And perhaps most Americans did not believe Obama when he promised to close Guantanamo within a year and to try Khalid Sheikh Mohammed in a civilian court in New York — and they were right. These too were isolated Obama untruths.

Then some of us were troubled that Obama had once decried passage of health-care reform by mere 51 percent majorities — only to do precisely that last weekend. Candidate Obama likewise damned the use of executive orders to countermand legislative action — and then did just that on matters of abortion and Obamacare. Chalk it up to the Chicago style of the ends justifying any means necessary.

So was anyone surprised that the health-care bill did not sit on the president’s desk for five days before the signing, as he once bragged would be the new administration’s policy, for reasons of transparency? And wasn’t that reminiscent of his continued, but reneged on, pledges to air all the health-care debates on C-SPAN?

I could go on and on, but again the pattern is clear. Each time Obama prevaricates, we grant him an exemption because of his lofty rhetoric about bipartisanship and his soothing words about unity. Only later do we notice that in retrospect each untruth is part of a pattern of dissimulation within just a single year of governance. Obama has proven so far that in fact one can fool a lot of the people a lot of the time.

ABROAD

In foreign policy, Americans were okay with one bow to the Saudi king – until they saw a deeper bow to the Japanese emperor. One so-so apology was then followed by many more embarrassing meae culpae. His reaching out to Chávez was only one link in a chain that included Cuba, Libya, Syria, and Iran. We thought his serial gratuitous rudeness to Britain in matters of protocol was an aberration — until it proved to be the norm with the Czech Republic, Israel, Honduras, Poland, and the Dalai Lama. Smackdowns by Russia might have seemed singular, until China followed in suit.

One perhaps can forgive erstwhile Obama adviser Zbigniew Brzezinski’s stupid hypothetical speculation about shooting down Israeli planes over Iraq. And maybe the nominations of Charles Freeman and Samantha Power — not known as friends to Israel — were of no importance. Some raised an eyebrow, too, over Obama’s past close affinities with the anti-Semitic Reverend Jeremiah Wright and anti-Israelis like Bill Ayers and Rashid Khalidi. But finally, the most recent outreach to the terrorist regimes in Damascus and Tehran, when juxtaposed with the hysterics over a few apartment buildings in Jerusalem, has cemented the notion that Obama really has radical ideas about altering the traditional American support for the Jewish state.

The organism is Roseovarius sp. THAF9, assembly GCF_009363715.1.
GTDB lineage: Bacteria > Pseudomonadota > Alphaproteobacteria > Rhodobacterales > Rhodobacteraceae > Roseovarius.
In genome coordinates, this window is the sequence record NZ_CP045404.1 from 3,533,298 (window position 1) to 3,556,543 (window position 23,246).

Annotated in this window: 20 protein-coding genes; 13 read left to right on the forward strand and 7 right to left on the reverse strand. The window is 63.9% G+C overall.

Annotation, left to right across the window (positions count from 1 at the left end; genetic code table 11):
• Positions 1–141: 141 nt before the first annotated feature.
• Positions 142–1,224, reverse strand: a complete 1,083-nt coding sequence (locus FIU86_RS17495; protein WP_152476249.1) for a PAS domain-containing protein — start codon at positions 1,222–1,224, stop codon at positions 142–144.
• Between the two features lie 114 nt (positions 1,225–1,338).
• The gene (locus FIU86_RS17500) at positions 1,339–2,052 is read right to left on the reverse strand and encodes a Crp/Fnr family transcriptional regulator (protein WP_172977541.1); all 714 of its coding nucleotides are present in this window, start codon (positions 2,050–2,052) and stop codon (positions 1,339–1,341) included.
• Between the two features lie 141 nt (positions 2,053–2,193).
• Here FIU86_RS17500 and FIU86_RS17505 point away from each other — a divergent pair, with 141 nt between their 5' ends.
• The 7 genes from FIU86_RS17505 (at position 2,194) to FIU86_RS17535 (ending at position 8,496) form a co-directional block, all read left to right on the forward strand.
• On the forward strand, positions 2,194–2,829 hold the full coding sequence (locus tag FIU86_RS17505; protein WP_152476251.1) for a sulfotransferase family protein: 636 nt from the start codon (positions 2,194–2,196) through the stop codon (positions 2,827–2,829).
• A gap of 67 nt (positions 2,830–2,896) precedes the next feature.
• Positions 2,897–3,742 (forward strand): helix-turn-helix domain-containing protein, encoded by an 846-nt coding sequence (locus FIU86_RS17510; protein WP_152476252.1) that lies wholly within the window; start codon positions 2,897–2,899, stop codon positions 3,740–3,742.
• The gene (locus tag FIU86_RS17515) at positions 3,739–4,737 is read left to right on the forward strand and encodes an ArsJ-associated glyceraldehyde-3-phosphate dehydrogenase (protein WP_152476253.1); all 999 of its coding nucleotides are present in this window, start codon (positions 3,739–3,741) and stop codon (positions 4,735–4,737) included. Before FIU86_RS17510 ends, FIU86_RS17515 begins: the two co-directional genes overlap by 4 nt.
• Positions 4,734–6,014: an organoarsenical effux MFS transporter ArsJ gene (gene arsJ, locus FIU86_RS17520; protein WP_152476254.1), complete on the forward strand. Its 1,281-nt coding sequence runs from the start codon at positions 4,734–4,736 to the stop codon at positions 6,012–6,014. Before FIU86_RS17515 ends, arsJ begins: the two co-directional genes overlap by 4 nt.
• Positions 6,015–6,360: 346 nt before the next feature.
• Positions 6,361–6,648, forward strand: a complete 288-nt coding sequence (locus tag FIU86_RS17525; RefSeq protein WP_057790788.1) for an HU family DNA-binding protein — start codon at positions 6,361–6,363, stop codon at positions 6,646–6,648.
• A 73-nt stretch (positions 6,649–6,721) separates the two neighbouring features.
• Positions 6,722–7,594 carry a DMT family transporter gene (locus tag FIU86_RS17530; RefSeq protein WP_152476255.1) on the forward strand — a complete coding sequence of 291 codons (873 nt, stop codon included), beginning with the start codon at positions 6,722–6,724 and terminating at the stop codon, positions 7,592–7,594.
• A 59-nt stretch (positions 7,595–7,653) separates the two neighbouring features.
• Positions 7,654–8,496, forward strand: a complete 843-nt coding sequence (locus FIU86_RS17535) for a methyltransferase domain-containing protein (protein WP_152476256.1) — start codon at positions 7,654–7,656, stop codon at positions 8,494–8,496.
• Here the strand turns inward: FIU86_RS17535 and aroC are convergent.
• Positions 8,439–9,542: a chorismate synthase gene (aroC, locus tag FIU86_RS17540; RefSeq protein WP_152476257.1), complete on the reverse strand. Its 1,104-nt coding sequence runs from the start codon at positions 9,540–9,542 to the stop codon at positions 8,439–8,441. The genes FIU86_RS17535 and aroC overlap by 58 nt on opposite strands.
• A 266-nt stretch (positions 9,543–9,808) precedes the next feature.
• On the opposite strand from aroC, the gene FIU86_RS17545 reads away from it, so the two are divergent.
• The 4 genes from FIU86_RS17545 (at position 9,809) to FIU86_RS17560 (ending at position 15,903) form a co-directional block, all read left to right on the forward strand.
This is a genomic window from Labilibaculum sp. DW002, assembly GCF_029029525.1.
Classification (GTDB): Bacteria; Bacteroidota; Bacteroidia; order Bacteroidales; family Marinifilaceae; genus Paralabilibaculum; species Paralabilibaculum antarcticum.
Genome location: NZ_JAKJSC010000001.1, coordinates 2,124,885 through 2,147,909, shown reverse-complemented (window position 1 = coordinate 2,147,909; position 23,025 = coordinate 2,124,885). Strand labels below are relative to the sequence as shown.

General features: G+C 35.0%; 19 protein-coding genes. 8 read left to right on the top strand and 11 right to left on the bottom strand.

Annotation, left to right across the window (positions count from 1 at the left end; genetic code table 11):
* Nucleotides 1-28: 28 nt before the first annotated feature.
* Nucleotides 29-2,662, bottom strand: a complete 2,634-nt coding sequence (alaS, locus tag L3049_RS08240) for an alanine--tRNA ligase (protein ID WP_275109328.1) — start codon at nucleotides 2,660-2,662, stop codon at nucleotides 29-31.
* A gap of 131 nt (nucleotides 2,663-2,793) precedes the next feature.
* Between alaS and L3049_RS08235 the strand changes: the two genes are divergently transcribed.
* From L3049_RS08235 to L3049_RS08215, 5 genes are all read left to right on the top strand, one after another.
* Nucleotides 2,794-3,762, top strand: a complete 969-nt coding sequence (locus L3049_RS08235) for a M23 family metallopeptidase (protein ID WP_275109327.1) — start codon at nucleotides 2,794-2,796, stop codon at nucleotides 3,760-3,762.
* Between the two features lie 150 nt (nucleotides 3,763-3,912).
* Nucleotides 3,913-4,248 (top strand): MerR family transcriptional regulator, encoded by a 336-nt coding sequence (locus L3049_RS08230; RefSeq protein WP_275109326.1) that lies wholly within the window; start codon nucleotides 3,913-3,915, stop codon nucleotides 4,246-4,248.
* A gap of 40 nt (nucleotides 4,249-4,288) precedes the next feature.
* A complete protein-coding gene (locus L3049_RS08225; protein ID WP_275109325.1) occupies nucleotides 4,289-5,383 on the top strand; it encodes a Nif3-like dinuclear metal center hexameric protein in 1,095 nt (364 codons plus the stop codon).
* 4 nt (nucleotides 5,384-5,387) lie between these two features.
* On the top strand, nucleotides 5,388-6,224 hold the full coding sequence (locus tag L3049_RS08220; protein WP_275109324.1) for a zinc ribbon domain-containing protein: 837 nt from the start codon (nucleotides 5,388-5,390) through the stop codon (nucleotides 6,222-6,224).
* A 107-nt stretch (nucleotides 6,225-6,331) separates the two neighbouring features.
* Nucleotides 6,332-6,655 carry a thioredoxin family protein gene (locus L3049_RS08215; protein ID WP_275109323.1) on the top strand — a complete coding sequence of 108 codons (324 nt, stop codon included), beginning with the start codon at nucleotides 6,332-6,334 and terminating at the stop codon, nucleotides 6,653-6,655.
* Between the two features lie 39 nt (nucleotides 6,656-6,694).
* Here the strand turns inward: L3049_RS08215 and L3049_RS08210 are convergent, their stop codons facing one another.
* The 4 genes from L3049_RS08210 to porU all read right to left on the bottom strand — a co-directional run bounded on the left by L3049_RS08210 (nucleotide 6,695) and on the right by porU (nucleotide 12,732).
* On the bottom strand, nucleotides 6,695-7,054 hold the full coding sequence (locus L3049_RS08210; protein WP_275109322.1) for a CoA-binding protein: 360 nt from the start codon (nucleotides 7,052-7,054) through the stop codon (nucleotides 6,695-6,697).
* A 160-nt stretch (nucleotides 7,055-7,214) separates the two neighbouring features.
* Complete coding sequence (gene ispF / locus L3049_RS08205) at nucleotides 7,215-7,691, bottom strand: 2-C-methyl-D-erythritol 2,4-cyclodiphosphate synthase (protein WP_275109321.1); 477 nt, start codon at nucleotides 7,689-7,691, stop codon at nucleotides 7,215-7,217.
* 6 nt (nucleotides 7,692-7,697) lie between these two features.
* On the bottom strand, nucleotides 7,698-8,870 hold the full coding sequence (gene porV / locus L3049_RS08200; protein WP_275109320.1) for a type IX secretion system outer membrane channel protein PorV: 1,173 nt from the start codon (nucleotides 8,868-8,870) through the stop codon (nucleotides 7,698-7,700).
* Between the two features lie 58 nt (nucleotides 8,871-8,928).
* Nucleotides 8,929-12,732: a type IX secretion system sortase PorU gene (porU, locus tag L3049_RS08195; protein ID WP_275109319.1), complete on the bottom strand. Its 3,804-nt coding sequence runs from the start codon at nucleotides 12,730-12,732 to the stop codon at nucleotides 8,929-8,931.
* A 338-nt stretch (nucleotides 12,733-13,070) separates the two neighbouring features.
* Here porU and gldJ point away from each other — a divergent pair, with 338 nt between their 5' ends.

In other words, again, connect these seemingly isolated dots and a picture emerges of a new radical foreign policy of “neutralism.” Traditional allies are ignored, and old enemies are courted — until both are on the same moral and political plane. The one constant is that a socialist anti-Western philosophy abroad (which blames the West for a nation’s own self-inflicted misery) wins sympathy with the Obama administration, while capitalist Western culture is seen as mostly passé.

In any isolated circumstance, we are willing to give the president of the United States a pass on a particular disturbing decision. But after 14 months of them, the Obama particulars add up to a remaking of America that is now clear and consistent: Grow government; redistribute income; establish permanent political constituencies of dependents; increase entitlements; hike taxes; demonize “them” while deifying their supposed victims; seek global neutrality abroad; and always play fast and loose with the truth.

What do we end up with?

You might call it: Chicago does socialism.

NRO contributor Victor Davis Hanson is a senior fellow at the Hoover Institution, the editor of Makers of Ancient Strategy: From the Persian Wars to the Fall of Rome, and the author of The Father of Us All: War and History, Ancient and Modern.